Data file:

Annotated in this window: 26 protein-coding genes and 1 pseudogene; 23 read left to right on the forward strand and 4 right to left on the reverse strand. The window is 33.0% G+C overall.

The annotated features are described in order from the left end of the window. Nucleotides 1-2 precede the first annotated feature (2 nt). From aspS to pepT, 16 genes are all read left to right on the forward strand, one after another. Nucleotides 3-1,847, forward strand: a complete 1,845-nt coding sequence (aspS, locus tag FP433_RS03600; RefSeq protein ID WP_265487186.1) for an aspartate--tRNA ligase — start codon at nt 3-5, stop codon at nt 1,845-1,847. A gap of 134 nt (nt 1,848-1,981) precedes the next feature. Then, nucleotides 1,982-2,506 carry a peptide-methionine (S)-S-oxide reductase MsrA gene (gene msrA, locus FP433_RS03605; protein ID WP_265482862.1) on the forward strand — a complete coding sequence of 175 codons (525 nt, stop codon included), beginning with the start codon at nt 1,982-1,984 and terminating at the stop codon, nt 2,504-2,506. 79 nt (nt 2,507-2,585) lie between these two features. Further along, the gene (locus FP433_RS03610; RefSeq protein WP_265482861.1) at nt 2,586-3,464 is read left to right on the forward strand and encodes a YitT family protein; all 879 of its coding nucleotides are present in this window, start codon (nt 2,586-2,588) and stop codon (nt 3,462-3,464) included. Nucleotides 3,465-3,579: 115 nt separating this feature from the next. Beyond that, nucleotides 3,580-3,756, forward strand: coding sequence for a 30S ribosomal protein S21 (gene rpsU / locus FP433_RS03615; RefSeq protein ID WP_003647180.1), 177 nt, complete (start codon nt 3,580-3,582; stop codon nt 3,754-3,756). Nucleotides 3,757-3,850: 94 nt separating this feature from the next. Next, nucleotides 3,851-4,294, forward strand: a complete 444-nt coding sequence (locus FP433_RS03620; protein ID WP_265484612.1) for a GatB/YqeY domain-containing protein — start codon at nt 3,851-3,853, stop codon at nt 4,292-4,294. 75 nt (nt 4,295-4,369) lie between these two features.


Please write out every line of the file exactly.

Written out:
Annotated in this window: 26 protein-coding genes and 1 pseudogene; 23 read left to right on the forward strand and 4 right to left on the reverse strand. The window is 33.0% G+C overall.

The annotated features are described in order from the left end of the window. Nucleotides 1-2 precede the first annotated feature (2 nt). From aspS to pepT, 16 genes are all read left to right on the forward strand, one after another. Nucleotides 3-1,847, forward strand: a complete 1,845-nt coding sequence (aspS, locus tag FP433_RS03600; RefSeq protein ID WP_265487186.1) for an aspartate--tRNA ligase — start codon at nt 3-5, stop codon at nt 1,845-1,847. A gap of 134 nt (nt 1,848-1,981) precedes the next feature. Then, nucleotides 1,982-2,506 carry a peptide-methionine (S)-S-oxide reductase MsrA gene (gene msrA, locus FP433_RS03605; protein ID WP_265482862.1) on the forward strand — a complete coding sequence of 175 codons (525 nt, stop codon included), beginning with the start codon at nt 1,982-1,984 and terminating at the stop codon, nt 2,504-2,506. 79 nt (nt 2,507-2,585) lie between these two features. Further along, the gene (locus FP433_RS03610; RefSeq protein WP_265482861.1) at nt 2,586-3,464 is read left to right on the forward strand and encodes a YitT family protein; all 879 of its coding nucleotides are present in this window, start codon (nt 2,586-2,588) and stop codon (nt 3,462-3,464) included. Nucleotides 3,465-3,579: 115 nt separating this feature from the next. Beyond that, nucleotides 3,580-3,756, forward strand: coding sequence for a 30S ribosomal protein S21 (gene rpsU / locus FP433_RS03615; RefSeq protein ID WP_003647180.1), 177 nt, complete (start codon nt 3,580-3,582; stop codon nt 3,754-3,756). Nucleotides 3,757-3,850: 94 nt separating this feature from the next. Next, nucleotides 3,851-4,294, forward strand: a complete 444-nt coding sequence (locus FP433_RS03620; protein ID WP_265484612.1) for a GatB/YqeY domain-containing protein — start codon at nt 3,851-3,853, stop codon at nt 4,292-4,294. 75 nt (nt 4,295-4,369) lie between these two features.